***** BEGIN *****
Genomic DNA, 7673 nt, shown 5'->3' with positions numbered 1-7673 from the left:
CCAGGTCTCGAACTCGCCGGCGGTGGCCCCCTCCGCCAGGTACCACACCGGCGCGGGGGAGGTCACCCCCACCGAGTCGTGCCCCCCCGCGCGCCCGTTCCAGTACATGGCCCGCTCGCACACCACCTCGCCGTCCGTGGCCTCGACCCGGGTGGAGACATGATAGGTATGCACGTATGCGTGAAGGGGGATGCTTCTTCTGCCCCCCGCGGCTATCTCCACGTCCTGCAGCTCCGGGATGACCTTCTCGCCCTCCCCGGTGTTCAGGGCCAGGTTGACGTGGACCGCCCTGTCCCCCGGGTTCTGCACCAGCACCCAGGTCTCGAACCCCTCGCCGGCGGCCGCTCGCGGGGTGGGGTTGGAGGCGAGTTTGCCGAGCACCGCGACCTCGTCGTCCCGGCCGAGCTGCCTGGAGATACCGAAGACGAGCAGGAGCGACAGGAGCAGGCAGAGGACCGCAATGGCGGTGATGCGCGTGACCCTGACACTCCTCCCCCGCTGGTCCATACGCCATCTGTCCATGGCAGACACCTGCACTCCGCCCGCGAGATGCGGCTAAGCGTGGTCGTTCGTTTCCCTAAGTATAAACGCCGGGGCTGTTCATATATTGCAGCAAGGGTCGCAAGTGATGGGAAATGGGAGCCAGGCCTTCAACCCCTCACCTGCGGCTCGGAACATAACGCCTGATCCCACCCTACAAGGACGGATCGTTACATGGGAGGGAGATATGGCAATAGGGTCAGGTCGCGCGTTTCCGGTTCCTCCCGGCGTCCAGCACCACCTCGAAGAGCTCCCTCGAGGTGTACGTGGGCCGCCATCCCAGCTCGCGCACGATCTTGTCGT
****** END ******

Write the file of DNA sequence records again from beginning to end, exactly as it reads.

Genomic DNA, 7673 nt, shown 5'->3' with positions numbered 1-7673 from the left:
CCAGGTCTCGAACTCGCCGGCGGTGGCCCCCTCCGCCAGGTACCACACCGGCGCGGGGGAGGTCACCCCCACCGAGTCGTGCCCCCCCGCGCGCCCGTTCCAGTACATGGCCCGCTCGCACACCACCTCGCCGTCCGTGGCCTCGACCCGGGTGGAGACATGATAGGTATGCACGTATGCGTGAAGGGGGATGCTTCTTCTGCCCCCCGCGGCTATCTCCACGTCCTGCAGCTCCGGGATGACCTTCTCGCCCTCCCCGGTGTTCAGGGCCAGGTTGACGTGGACCGCCCTGTCCCCCGGGTTCTGCACCAGCACCCAGGTCTCGAACCCCTCGCCGGCGGCCGCTCGCGGGGTGGGGTTGGAGGCGAGTTTGCCGAGCACCGCGACCTCGTCGTCCCGGCCGAGCTGCCTGGAGATACCGAAGACGAGCAGGAGCGACAGGAGCAGGCAGAGGACCGCAATGGCGGTGATGCGCGTGACCCTGACACTCCTCCCCCGCTGGTCCATACGCCATCTGTCCATGGCAGACACCTGCACTCCGCCCGCGAGATGCGGCTAAGCGTGGTCGTTCGTTTCCCTAAGTATAAACGCCGGGGCTGTTCATATATTGCAGCAAGGGTCGCAAGTGATGGGAAATGGGAGCCAGGCCTTCAACCCCTCACCTGCGGCTCGGAACATAACGCCTGATCCCACCCTACAAGGACGGATCGTTACATGGGAGGGAGATATGGCAATAGGGTCAGGTCGCGCGTTTCCGGTTCCTCCCGGCGTCCAGCACCACCTCGAAGAGCTCCCTCGAGGTGTACGTGGGCCGCCATCCCAGCTCGCGCACGATCTTGTCGT